Gear Review: Outdoor Research Women's Tantrum Jacket

Testing the Tantrum in Vermont. (PC: Dan Herscovitch)
With a seemingly endless array of jackets out there, it can be tough to figure out which one to choose. It's possible to find a jacket that functions over multiple seasons and in multiple different types of weather conditions, but sometimes, it really does help to look for layers that serve a specific purpose.

I'm priveleged to be a part of another season of #ORInsightLab, a group "influential folks...who are diverse athletes and dynamic social storytellers. " For the Lab, our job is to share gear feedback in specific categories for Outdoor Research.

This season, I tried two of the company's lightest jackets this spring and summer - the Women's Tantrum Hooded Jacket and Women's Helium II Jacket. Though they have ultralight characteristics in common, both have some unique design features that make them idea for completely different situations.

In this piece, we'll look at the Women's Tantrum Hooded Jacket. It's ideal for trail runs, hikes, or backpacking trips as a windbreaker or extra light layer when you're in variable temperatures.

The Technology

The Tantrum doesn't have too many bells and whistles, but that's sort of the point. It's built for "highly aerobic pursuits in less-than-ideal weather conditions," which translates to "activities that involve a lot of effort, potentially sweating and breathing hard in bad weather." 

So if you're out on a trail run or a hike and a random summer drizzle starts, you're sheltered from any light rain and wind without risking overheating. It's constructed using 100% 20D mechanical stretch ripstop nylon, which means it stretches, but won't tear easily. The material is water-resistant and wind-resistant as well.

Overall Fit and Performance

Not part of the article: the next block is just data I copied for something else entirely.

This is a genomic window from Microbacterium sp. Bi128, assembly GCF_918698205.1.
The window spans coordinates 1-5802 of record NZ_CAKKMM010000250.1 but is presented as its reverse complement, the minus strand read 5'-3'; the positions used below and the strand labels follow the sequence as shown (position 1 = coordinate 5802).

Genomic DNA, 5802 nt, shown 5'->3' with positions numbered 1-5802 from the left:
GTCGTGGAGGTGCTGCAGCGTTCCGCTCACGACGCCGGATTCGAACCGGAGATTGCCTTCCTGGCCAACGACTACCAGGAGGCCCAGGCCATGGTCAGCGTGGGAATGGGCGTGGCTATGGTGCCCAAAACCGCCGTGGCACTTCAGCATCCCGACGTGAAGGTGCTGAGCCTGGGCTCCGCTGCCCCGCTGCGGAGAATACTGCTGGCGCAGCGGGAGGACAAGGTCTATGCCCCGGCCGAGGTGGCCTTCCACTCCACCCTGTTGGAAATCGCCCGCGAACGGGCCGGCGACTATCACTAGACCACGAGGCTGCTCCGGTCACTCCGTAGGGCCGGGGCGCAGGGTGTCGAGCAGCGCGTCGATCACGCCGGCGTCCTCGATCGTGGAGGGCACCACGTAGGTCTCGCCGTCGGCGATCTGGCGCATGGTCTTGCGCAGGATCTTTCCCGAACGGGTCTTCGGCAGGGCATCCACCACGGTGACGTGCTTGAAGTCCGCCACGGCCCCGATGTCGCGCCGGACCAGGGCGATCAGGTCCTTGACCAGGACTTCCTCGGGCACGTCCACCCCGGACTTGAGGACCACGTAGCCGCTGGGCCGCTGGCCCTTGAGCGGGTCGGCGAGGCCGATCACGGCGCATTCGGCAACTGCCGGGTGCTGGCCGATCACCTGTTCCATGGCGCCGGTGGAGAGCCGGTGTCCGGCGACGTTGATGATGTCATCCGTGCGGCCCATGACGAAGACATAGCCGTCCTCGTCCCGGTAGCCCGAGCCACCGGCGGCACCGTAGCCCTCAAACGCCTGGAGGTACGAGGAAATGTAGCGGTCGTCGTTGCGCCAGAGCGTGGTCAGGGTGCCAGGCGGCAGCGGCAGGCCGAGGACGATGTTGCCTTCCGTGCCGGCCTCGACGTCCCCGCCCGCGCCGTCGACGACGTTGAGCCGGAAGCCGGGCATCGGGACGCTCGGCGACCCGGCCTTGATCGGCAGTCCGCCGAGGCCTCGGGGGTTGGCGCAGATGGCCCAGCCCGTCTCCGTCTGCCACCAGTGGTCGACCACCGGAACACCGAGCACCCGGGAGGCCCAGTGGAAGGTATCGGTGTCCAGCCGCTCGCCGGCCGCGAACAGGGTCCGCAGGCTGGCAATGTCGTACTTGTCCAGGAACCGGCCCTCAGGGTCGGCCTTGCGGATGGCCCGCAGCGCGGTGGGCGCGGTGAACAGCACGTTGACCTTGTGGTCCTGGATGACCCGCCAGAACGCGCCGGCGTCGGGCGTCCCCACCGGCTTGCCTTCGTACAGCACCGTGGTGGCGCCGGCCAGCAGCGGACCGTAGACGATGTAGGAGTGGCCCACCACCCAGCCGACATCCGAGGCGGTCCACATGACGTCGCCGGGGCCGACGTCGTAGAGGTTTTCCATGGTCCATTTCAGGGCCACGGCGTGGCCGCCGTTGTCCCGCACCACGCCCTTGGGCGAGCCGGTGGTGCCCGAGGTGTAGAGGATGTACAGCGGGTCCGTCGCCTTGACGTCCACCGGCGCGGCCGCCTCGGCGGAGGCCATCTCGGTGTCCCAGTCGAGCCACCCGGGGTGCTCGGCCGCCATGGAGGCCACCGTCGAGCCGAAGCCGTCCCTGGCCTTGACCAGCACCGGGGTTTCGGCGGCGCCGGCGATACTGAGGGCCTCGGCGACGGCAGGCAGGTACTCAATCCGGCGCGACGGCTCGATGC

The Tantrum as billed as a "slim fit" jacket, and I tend to agree. I'm 5'8" tall and around 160 pounds these days, and tried a medium. It fit me just right; I can't layer much underneath it, but for the weather I'd wear the Tantrum in, I wouldn't layer much anyway. It's tight enough on my torso that whatever I put in the chest pocket is compressed slightly, which isn't ideal, but I don't see much use for the chest pocket. 

All zipped up and ready for adventure!
There's a lower back pocket that serves an additional function, more on that later, and if I'm carrying anything with me, I'd put it in that pocket instead. I'd love the Tantrum to be slightly longer, enough to cover more of my torso in the front and back. And as per usual, the sleeves are a touch shorter than I'd like for my six-foot wingspan, but not enough to prevent me from loving the jacket.

My favorite part of the Tantrum, aside from how it's so lightweight I almost don't notice it, is its packability features. The entire jacket packs inside a lower back pocket, and an attached stretchy band with a buckle makes it possible to carry the jacket comfortably around your waist. And when I packed up the jacket, there was still enough room for a snack and my keys. If you're wearing a backpack and the jacket, the pocket is positioned in a way that may squish the belt against your back, but I didn't have trouble with it.

All packed up and ready to strap around my waist. (PC: Dan Herscovitch)
I found the Tantrum did just fine when it came to blocking wind, but I wouldn't suggest taking it out in a downpour unless you know you'll be in dry conditions at some point in the near future. It's water-resistant, not waterproof. The attached adjustable hood is a nice-to-have; I'll typically only use a hood when I'm out if it's really raining, and I don't find running with a hood on particularly comfortable.

Recommended Uses and Final Thoughts

Cool way to carry a jacket, no? (PC: Dan Herscovitch)
At an MSRP of $110, it's on the pricey end of the spectrum for a wind and water-resistant shell with a waist belt. But I will absolutely continue to take this jacket on trail runs where the may be rain in the forecast, on hikes to places like the top of Mount Mansfield where it can be a lot cooler and windier on top than at lower elevations.

The Tantrum is perfect for outdoor adventures in which you're sweating and working hard, potentially running into a light rainstorm or wind, and you're not interested in carrying much with you.

Take a look at how Outdoor Research employee and runner Ashley uses the Tantrum to learn more. Whadya think, trail runners and hikers, would this jacket work for you? What questions do you have? We'd love to hear from you, as would the Outdoor Research team! 

And stay tuned for a review of the Helium II; if you're often in rain in warm weather, you won't want to miss it!

Disclosure: As always, these opinions are my own, are the result of careful and thorough testing, and are no way influenced by the fact that the product was complimentary.